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The Guns of Navarone

Year: 1961
Studio: Columbia
Director: J Lee Thompson
Writer: Alistair McLean
Cast: Gregory Peck, David Niven, Anthony Quinn, Richard Harris
One of the classics from the old-style, Boys Own Adventure crop of war movies, with some of the stalwarts of the style in iron-jawed Gregory Peck and David Niven.

It's one of those cultural markers everyone knows but only people who can be bothered actually watching the film to see what it's all about know the story behind. Everyone's heard the term 'guns of Navarone' but be honest with yourself - before either seeing the movie or reading a review of it, did you have any idea what the guns of Navarone were? I didn't.

They're actually two giant artillery cannons operated by the Nazis from the cliff face of an island not far from Greece, and their position means trying to get allied ships through the slender channel they guard over suicide.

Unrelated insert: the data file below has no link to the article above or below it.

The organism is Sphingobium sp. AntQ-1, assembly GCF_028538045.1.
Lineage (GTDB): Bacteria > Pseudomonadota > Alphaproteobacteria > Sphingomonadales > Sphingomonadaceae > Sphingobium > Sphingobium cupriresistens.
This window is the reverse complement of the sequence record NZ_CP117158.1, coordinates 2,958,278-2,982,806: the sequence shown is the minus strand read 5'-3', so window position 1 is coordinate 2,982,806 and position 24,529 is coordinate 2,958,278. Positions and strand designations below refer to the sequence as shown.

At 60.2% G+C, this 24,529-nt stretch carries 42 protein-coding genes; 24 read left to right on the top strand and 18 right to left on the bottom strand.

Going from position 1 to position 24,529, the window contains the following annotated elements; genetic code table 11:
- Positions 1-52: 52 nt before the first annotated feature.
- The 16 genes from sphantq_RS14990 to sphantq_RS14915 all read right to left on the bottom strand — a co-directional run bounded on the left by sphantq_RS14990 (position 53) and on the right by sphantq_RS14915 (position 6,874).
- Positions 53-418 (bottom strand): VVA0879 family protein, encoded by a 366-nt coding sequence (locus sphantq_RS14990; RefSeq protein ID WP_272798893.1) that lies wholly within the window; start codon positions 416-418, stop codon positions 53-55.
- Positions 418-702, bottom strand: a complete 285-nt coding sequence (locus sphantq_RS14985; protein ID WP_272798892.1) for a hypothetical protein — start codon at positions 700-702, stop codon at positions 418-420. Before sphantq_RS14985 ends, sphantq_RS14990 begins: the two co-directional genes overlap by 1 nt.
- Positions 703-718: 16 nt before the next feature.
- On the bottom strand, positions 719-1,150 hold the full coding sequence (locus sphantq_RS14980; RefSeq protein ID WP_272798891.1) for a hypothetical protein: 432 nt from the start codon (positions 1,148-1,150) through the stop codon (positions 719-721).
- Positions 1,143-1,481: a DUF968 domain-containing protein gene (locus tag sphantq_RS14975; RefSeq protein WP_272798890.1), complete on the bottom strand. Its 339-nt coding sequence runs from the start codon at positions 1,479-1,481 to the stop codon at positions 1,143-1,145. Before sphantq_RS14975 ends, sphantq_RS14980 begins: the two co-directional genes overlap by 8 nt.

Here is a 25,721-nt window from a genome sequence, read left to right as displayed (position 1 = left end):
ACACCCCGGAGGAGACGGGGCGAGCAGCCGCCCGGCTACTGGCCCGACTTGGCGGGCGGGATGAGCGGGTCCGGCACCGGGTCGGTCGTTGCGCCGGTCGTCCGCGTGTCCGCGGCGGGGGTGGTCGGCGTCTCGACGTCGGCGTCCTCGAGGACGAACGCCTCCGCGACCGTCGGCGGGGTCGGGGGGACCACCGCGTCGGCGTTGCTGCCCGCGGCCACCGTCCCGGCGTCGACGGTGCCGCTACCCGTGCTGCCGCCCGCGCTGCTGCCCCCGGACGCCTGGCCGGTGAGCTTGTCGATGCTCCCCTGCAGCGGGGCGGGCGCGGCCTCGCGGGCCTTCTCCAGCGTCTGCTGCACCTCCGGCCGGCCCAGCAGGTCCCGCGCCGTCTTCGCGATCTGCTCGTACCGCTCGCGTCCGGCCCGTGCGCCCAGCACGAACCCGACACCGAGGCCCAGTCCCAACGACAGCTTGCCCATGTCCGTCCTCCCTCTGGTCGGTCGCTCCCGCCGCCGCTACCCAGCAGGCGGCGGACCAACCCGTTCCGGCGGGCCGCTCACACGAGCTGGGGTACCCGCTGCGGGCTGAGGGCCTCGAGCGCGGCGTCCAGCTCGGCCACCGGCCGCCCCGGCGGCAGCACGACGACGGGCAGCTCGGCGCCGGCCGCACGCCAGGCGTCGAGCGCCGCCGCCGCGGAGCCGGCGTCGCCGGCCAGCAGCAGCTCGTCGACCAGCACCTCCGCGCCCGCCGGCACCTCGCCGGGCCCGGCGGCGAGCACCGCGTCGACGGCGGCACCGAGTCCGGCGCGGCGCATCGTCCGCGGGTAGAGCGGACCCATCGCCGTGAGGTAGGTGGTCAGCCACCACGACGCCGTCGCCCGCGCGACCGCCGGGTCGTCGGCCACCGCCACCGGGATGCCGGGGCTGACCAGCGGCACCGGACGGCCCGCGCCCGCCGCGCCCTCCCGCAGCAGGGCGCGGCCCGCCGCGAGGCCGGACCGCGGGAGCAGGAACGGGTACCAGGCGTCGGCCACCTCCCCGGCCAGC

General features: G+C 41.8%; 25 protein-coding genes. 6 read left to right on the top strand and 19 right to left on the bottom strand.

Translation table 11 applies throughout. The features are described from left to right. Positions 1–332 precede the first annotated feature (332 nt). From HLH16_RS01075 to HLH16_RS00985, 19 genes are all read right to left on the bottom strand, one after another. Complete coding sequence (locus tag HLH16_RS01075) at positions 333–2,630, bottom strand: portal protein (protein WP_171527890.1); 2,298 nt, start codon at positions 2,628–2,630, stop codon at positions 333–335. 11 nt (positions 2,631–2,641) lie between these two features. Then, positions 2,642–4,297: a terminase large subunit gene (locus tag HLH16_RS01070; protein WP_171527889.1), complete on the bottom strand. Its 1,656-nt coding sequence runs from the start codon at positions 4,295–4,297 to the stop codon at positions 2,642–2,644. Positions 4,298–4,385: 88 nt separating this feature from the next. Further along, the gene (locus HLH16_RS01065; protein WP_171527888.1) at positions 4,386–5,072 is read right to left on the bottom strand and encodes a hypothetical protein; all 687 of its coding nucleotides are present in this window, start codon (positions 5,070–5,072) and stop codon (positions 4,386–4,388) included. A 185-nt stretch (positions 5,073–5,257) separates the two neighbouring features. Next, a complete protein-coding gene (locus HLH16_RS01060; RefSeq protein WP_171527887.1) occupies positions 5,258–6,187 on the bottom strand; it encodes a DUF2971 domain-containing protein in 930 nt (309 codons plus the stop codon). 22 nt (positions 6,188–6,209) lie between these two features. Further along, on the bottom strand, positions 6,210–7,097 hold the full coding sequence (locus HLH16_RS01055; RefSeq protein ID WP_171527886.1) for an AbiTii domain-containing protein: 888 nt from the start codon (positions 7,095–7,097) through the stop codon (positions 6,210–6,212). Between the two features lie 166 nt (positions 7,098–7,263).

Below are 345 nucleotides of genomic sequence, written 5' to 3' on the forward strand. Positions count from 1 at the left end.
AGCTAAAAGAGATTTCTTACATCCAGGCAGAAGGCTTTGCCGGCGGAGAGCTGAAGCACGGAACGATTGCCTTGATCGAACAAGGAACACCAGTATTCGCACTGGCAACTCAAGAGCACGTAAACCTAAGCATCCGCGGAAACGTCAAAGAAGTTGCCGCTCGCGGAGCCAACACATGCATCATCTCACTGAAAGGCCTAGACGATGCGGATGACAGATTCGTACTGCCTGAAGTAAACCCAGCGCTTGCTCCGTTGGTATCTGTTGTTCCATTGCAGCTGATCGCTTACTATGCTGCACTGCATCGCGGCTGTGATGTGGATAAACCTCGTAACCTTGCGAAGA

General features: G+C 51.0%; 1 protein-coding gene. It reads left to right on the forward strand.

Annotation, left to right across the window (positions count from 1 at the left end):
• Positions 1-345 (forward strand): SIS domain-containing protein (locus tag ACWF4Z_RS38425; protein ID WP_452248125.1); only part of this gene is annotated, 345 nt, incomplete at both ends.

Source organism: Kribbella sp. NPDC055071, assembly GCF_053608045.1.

Allied intelligence learns of a huge Nazi landing to occur on an island where several thousand exhausted Brit soldiers lie in wait for rescue, an attack that will result in their slaughter.

The only way to get them out is by ship, and the only way to get ships through to their island is to neutralise the guns, so the colonel charged with rescuing the soon-to-be-besieged troops enlists a crack mountain climber (Peck) to lead a team of commandos on a desperate mission to destroy the guns before the fleet of mercy makes its dash.

It's all intrigue, crackerjack timing and personal conflict on this desperate mission - some of the most loved hallmarks of the genre in an era where audiences could still detach themselves from the realities of war, have fun and be entertained. Not like to day where every war film is an 'issues' movie and a variation on the old 'war is hell' requiem.

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